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Submitted by quentincollier on Fri, 02/08/2013 - 5:43pm

Welcome to the Department of Clinical Neurosciences

Since 1981 we have grown rapidly to become a national leader in research, medical education and patient care in the neurosciences. From the world's most sophisticated intra-operative imaging technologies to the first robot for micro-neurosurgical application, we continue to explore the boundaries of the clinical neurosciences. Recruited from around the world, our expert and research-intensive team of neurologists, neurosurgeons, physiatrists and researchers provide exemplary care to residents of southern Alberta and beyond.

Clinical Neurosciences Services

NeurologyNeurosurgery

Physical Medicine and Rehabilitation

Translational Neuroscience

DCNS Welcomes Dr. Oury Monchi

I am very pleased to introduce Dr. Oury Monchi to our department. Dr. Oury Monchi has been appointed Professor (with tenure) in the departments of Clinical Neurosciences and Radiology, and at the Hotchkiss Brain Institute.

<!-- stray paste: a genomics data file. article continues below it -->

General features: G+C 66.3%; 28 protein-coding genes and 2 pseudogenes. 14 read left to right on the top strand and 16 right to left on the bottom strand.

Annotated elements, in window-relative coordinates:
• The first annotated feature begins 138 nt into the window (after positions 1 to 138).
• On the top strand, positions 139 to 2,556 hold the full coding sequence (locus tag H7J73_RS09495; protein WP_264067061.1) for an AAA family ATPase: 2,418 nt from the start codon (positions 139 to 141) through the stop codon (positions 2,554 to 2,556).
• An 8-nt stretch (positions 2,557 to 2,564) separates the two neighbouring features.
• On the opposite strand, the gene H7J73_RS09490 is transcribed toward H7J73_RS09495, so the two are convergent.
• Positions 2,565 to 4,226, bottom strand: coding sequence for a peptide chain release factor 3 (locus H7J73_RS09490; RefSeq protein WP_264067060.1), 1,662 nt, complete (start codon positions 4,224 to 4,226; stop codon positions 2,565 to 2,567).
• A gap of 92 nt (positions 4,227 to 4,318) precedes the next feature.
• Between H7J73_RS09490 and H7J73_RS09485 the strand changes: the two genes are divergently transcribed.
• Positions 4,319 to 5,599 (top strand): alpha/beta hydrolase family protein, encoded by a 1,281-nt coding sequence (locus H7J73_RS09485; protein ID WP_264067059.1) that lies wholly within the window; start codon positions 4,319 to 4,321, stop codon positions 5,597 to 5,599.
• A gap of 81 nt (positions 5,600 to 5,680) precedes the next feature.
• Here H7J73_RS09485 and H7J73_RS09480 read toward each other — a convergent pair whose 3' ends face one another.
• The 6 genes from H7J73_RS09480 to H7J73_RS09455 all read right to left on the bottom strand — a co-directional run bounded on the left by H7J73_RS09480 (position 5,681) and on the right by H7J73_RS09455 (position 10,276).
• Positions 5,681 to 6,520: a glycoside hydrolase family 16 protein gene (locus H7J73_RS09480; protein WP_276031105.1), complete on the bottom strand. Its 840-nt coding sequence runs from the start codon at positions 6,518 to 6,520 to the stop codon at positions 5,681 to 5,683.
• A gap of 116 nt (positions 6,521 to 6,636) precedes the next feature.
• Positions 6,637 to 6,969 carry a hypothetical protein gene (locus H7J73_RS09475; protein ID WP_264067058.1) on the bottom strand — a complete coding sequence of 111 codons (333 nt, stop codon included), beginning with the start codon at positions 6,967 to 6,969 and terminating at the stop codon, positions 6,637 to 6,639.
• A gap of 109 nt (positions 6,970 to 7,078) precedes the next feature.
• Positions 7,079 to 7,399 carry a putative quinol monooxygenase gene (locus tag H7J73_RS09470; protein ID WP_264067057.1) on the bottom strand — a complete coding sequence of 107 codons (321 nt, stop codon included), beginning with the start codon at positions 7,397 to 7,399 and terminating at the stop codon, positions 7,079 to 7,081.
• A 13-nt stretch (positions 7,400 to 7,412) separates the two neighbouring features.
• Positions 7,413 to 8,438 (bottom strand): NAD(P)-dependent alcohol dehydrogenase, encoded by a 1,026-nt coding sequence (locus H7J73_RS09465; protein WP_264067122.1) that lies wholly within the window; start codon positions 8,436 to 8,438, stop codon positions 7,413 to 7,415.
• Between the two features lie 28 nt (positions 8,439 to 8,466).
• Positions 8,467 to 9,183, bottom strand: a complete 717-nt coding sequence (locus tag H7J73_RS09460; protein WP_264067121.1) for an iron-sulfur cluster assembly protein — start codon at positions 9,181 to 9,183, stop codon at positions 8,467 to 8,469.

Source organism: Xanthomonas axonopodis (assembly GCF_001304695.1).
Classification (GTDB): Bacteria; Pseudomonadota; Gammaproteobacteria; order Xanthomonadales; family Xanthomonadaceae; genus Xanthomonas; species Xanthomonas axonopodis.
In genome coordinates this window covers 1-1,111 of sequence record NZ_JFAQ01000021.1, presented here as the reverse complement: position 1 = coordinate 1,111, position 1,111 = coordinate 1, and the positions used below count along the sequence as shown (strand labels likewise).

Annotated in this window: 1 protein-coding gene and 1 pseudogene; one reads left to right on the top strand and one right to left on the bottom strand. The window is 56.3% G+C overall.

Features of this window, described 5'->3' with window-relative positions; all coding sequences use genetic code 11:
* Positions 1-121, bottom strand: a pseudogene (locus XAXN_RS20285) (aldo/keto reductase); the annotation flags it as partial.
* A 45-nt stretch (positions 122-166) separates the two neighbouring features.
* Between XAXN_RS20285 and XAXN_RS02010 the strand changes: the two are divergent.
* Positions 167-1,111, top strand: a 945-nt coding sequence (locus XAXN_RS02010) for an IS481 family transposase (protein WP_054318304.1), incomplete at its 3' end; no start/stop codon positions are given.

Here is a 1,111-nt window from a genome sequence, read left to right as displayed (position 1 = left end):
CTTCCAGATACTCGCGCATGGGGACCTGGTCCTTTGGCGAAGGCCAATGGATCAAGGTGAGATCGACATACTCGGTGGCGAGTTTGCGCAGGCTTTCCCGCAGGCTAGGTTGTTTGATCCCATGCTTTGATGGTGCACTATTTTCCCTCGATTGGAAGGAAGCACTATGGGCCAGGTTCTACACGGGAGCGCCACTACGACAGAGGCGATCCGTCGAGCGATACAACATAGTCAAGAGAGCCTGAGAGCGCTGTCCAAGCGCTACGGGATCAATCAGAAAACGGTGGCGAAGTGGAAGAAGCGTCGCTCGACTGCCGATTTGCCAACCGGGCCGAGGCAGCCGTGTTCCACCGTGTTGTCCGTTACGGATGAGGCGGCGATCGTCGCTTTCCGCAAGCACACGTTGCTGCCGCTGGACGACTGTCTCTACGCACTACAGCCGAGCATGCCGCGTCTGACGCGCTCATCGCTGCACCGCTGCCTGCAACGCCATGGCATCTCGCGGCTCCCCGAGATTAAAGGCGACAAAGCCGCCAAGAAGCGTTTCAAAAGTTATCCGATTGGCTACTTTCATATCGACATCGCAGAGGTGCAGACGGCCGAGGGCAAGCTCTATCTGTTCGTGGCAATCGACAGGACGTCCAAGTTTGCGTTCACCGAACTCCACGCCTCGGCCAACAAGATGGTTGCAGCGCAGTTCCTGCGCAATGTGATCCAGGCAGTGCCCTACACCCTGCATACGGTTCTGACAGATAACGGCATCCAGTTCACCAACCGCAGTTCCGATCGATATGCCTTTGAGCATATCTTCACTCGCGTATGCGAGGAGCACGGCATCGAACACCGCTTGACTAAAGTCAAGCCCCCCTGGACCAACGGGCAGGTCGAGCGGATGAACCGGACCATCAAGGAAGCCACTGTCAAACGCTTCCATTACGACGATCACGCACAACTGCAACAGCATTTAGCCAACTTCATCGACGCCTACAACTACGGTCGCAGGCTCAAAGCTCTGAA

Dr. Monchi will serve the department as Clinical Research Director, and the department, HBI and the Cumming School of Medicine as the Research Director of the Movement Disorders Program, and the Tourmaline Oil Chair in Parkinson’s disease.

Dr. Monchi obtained his PhD in computational Neuroscience at King's College London, University of London, UK. He then pursued a postdoctoral fellowship at the Montreal Neurological Institute and the Centre de Recherche de l'institut Universitaire de Gériatrie de Montréal in neuroimaging and cognitive neuroscience applied to Parkinson's disease.

Until the summer 2014 he was Associate Professor of Radiology at the Université de Montréal and Associate Director for Clinical Research at the CRIUGM. He was also the founding director of the Quebec Parkinson's Network.

Dr. Monchi's lab has been a pioneer in using different neuroimaging techniques to study the origins and evolution of cognitive deficits in Parkinson's disease with the ultimate goal of the early prediction of dementia in the disease. Interactions between cognitive and neuropsychiatric symptoms are also being studied. Non-medication therapies such as transcranial magnetic stimulation and cognitive training are also being explored. Methods used include functional and anatomical MRI, TMS, PET, neuropsychological evaluations, and genotyping.

Please join me in warmly welcoming Dr. Monchi to DCNS.

Dr. Rajiv Midha

Head, Department of Clinical Neurosciences

Grand Rounds 2014

 

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Our 2012-13 Annual Report

 

 

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